Painting Projects

Upcycled Frames

Hello friends,  I hope all is well!

When out on our travels John and I spotted these frames. I wanted to update a spot in our dining room and thought they would work great with help.

I knew I wanted something architectural and we found a piece at the thrift store that I have been working on for a bit for a huge deal!

When you see everything finished you will see why the pieces we found are a perfect addition.

I’m not sure if someone attempted a faux finish or they were in their homes like this but I didn’t like it all.

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What I have said numerous times, paint and elbow grease will make pieces sing.

I made sure to clean these  very well using white vinegar Windex.  Next, I used my ASCP in Old White and went to work.

I didn’t want to completely cover all the imperfections of these pieces.   I knew that in spots it would add character and character was the look I wanted to achieve. 

Since I wanted to use the flaws to my advantage I decided to use a dry brush technique.   I spoke briefly about this on a door project in the dining room HERE

For dry brushing the key factor is to use very little paint.  I make sure the paint is worked into the brush as well.  Notice on the picture below how little paint is on the tips of the brush.

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I only use inexpensive chip brushes for this technique.   You may wonder why?  Bottom line,  your brush takes a beating with dry brushing.

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After getting the amount of coverage I wanted I made sure I let the paint cure for a while.   Some may think it’s a waste of time, I don’t.   I don’t because I want to add clear and light brown wax to the paint. 

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For me, I  have found the paint to move if I skip this step.  I also dry brush in stages, I  feel it adds more texture if I layer the paint.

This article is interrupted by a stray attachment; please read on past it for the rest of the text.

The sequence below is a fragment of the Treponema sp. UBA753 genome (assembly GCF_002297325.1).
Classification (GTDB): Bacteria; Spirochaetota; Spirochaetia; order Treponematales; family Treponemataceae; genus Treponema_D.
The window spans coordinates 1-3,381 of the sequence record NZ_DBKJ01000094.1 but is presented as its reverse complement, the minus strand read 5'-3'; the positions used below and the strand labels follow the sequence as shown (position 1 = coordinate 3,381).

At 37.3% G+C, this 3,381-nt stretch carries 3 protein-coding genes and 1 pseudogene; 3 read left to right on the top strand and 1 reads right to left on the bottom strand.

Once cured for a few hours I add a coat of clear wax and burnish it into my paint and let it cure again. 

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Once cured, I used my Maison Blanche light brown wax and strategically put in spots where I deliberately left some of the of the imperfections.   Remember,  I want character, so I burnished the light brown wax in these places to give them added dimension. 

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When doing this I used a small stencil brush to give me more control.   I used a lint free rag with my finger to make sure it was burnished into the paint very well.  To some this may seem tedious but I  feel taking the time to  do this is worth it to get the look I truly want.

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After getting the look I was wanting I allowed them to cure for 24 hours.

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Notice above and below side by side one is finished and the other needs dark wax.

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Next time, I will share the piece we bought thrifting for $35 .  This piece needed lots of love and we got two pieces out of one.  One piece will be used to finish these frames off .

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Please stay tuned!

 

21 thoughts on “Upcycled Frames”

  1. Oh my goodness, Cindy, those frames are gorgeous! I can’t wait to see what you do with them! Great job on the tutorial too! Painting techniques take a bit of extra time but they are so worth the wait! You did an amazing job!!

    Like

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